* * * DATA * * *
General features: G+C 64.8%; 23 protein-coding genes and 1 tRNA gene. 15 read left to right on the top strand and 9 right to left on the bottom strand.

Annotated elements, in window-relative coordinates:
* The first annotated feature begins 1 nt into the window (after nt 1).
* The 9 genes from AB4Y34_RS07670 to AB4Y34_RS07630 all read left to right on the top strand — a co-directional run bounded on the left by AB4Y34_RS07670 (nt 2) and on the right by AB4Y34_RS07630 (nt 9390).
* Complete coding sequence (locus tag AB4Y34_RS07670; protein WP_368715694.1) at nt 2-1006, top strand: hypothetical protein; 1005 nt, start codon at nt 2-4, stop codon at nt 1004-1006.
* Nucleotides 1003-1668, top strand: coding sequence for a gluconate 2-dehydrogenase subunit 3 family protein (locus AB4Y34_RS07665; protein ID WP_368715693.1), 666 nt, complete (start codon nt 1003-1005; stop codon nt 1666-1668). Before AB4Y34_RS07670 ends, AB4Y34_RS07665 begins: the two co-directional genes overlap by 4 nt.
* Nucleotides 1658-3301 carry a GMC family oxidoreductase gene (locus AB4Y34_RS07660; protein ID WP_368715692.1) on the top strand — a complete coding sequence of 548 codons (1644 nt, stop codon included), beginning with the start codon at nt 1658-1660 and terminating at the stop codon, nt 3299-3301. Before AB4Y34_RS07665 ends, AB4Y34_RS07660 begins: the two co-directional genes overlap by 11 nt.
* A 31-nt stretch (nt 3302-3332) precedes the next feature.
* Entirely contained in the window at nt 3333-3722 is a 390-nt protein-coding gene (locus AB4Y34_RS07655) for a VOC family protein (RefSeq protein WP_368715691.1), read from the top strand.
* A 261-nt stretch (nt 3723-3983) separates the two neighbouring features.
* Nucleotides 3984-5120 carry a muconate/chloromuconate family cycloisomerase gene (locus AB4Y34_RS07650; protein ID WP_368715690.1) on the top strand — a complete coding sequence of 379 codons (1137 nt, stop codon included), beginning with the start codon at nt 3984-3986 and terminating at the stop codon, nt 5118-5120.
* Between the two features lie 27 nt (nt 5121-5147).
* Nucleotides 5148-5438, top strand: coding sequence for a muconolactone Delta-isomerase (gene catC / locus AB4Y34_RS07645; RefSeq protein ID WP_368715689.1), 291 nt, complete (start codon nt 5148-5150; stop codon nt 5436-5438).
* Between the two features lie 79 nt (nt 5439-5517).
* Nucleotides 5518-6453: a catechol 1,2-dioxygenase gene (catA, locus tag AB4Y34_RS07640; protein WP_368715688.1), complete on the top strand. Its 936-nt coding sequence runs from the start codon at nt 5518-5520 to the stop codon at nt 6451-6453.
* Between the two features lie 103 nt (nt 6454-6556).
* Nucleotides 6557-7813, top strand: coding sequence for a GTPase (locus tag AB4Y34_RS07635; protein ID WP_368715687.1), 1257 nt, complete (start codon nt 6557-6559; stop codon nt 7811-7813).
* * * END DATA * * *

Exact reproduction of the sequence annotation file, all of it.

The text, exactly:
General features: G+C 64.8%; 23 protein-coding genes and 1 tRNA gene. 15 read left to right on the top strand and 9 right to left on the bottom strand.

Annotated elements, in window-relative coordinates:
* The first annotated feature begins 1 nt into the window (after nt 1).
* The 9 genes from AB4Y34_RS07670 to AB4Y34_RS07630 all read left to right on the top strand — a co-directional run bounded on the left by AB4Y34_RS07670 (nt 2) and on the right by AB4Y34_RS07630 (nt 9390).
* Complete coding sequence (locus tag AB4Y34_RS07670; protein WP_368715694.1) at nt 2-1006, top strand: hypothetical protein; 1005 nt, start codon at nt 2-4, stop codon at nt 1004-1006.
* Nucleotides 1003-1668, top strand: coding sequence for a gluconate 2-dehydrogenase subunit 3 family protein (locus AB4Y34_RS07665; protein ID WP_368715693.1), 666 nt, complete (start codon nt 1003-1005; stop codon nt 1666-1668). Before AB4Y34_RS07670 ends, AB4Y34_RS07665 begins: the two co-directional genes overlap by 4 nt.
* Nucleotides 1658-3301 carry a GMC family oxidoreductase gene (locus AB4Y34_RS07660; protein ID WP_368715692.1) on the top strand — a complete coding sequence of 548 codons (1644 nt, stop codon included), beginning with the start codon at nt 1658-1660 and terminating at the stop codon, nt 3299-3301. Before AB4Y34_RS07665 ends, AB4Y34_RS07660 begins: the two co-directional genes overlap by 11 nt.
* A 31-nt stretch (nt 3302-3332) precedes the next feature.
* Entirely contained in the window at nt 3333-3722 is a 390-nt protein-coding gene (locus AB4Y34_RS07655) for a VOC family protein (RefSeq protein WP_368715691.1), read from the top strand.
* A 261-nt stretch (nt 3723-3983) separates the two neighbouring features.
* Nucleotides 3984-5120 carry a muconate/chloromuconate family cycloisomerase gene (locus AB4Y34_RS07650; protein ID WP_368715690.1) on the top strand — a complete coding sequence of 379 codons (1137 nt, stop codon included), beginning with the start codon at nt 3984-3986 and terminating at the stop codon, nt 5118-5120.
* Between the two features lie 27 nt (nt 5121-5147).
* Nucleotides 5148-5438, top strand: coding sequence for a muconolactone Delta-isomerase (gene catC / locus AB4Y34_RS07645; RefSeq protein ID WP_368715689.1), 291 nt, complete (start codon nt 5148-5150; stop codon nt 5436-5438).
* Between the two features lie 79 nt (nt 5439-5517).
* Nucleotides 5518-6453: a catechol 1,2-dioxygenase gene (catA, locus tag AB4Y34_RS07640; protein WP_368715688.1), complete on the top strand. Its 936-nt coding sequence runs from the start codon at nt 5518-5520 to the stop codon at nt 6451-6453.
* Between the two features lie 103 nt (nt 6454-6556).
* Nucleotides 6557-7813, top strand: coding sequence for a GTPase (locus tag AB4Y34_RS07635; protein ID WP_368715687.1), 1257 nt, complete (start codon nt 6557-6559; stop codon nt 7811-7813).